A wide range of risk factors are known to contribute to varicose veins. Heredity plays an important role. Swelling of the venous wall in this case is caused by a congenital disorder of collagen. Collagen is a protein that is involved in the strength of the vascular wall. In varicose veins is less collagen than in normal veins and therefore, their walls are weaker and easier swell. Other risk factors include hormonal changes during pregnancy, obesity, prolonged standing, decreased physical activity and smoking.
Complications of varicose veins
Varicose veins are among the diseases that initially cause no difficulties to the patient but gradually there are many symptoms and they may lead to complications. These are:
- Chronic venous insufficiency
- Phlebitis, a vein inflammation
- Rupture of varicose veins
- Varicose ulcers
Diagnosis of varicose veins
Diagnosis of varicose veins is not too difficult because of their visibility on the surface of the lower extremities. Diagnosis of varicose veins is confirmed by using functional tests, which consist in the gradual constricting of limbs and monitoring their refilling after releasing the tourniquet. The basis of the investigative methods is duplex ultrasonography, which gives us information about the veins, their swelling or pathological blood flow.
Treatment of varicose veins
Treatment of varicose veins is necessary due to various complications, which are a result of the disease. Treatment of varicose veins may be conservative, laser, surgical or sclerotherapy.
- Conservative treatment is the first option and it means wearing compression stockings to prevent swelling of the veins and also reduces pain. Furthermore, are recommended lifestyle measures, which involve a diet rich in fiber and vitamins, frequent walking and standing limitations. Also for the treatment of varicose veins vasoprotectives are administrated, i.e. drugs that reinforce the venous wall and also improve the outflow of blood from the lower extremities. These include glyvenol or other flavonoids. This method of treatment does not cure the disease, only eases its course.
- Surgical treatment is a definitive effective method of treatment of varicose veins and is used to treat varicose veins involving the main venous trunks. The surgery is performed under general or local anesthesia. Previously the whole vein was removed. These days a mini-invasive method is used where only the damaged part of the vein is removed.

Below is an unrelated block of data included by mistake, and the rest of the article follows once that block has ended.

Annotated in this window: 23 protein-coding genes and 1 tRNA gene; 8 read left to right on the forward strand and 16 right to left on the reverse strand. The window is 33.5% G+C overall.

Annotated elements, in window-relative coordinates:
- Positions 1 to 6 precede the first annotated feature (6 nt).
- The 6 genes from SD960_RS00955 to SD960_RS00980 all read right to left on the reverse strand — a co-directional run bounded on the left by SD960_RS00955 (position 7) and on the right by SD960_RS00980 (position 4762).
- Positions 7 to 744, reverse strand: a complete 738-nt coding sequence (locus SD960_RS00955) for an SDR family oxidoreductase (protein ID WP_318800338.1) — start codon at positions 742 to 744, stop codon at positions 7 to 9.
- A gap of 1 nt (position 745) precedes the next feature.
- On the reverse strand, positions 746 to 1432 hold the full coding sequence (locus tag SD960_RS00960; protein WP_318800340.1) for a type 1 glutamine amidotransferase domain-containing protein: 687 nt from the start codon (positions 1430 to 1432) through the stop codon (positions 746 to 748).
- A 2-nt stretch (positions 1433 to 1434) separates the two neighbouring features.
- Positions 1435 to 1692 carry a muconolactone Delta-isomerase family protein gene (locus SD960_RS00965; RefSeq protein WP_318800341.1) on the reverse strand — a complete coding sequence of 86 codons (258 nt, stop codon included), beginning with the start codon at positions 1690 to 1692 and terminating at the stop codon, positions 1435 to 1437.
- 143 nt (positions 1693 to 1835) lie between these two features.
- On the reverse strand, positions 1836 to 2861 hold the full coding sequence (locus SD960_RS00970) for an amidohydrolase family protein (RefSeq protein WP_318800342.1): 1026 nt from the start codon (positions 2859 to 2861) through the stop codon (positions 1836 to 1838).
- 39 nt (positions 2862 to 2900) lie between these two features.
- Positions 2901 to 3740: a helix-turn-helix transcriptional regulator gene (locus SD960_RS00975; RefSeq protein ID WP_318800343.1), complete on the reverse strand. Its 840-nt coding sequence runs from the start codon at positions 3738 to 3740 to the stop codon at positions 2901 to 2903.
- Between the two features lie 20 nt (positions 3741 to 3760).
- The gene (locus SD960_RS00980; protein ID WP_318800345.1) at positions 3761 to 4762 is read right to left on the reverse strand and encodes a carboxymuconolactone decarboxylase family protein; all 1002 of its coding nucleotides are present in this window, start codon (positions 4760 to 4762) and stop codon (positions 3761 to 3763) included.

- Sclerotherapy is a method that is used for smaller veins and consists of injecting substances into the vein, causing its disturbance, closure and the body gets rid of it by itself. This procedure is outpatient and the patient is burdened only minimally.
- Laser treatment of varicose veins is the latest method where a laser fiber is introduced inside the vein and seals it. This type of treatment is not covered by insurance and therefore it must be paid by the patients themselves.
Prevention of varicose veins
The best way to prevent varicose veins, of course, is to avoid the risk factors. This means increasing physical activity, reducing overweight and obesity and quitting smoking. It is also advised to wear shoes with low heels and elastic drawstring stockings that help blood flow in the veins. Suitable is the use of drugs to reduce swelling or seizures. To strengthen venous walls is also vein gymnastic recommended, which consists of showering the legs alternately with hot and cold water. Also exercise and movement of the limbs is suggested, suitable is walking or swimming. It is necessary to avoid prolonged periods of standing and for at least 10-15 minutes a day to lift feet up above the level of the heart and thus promote and facilitate blood circulation in the legs.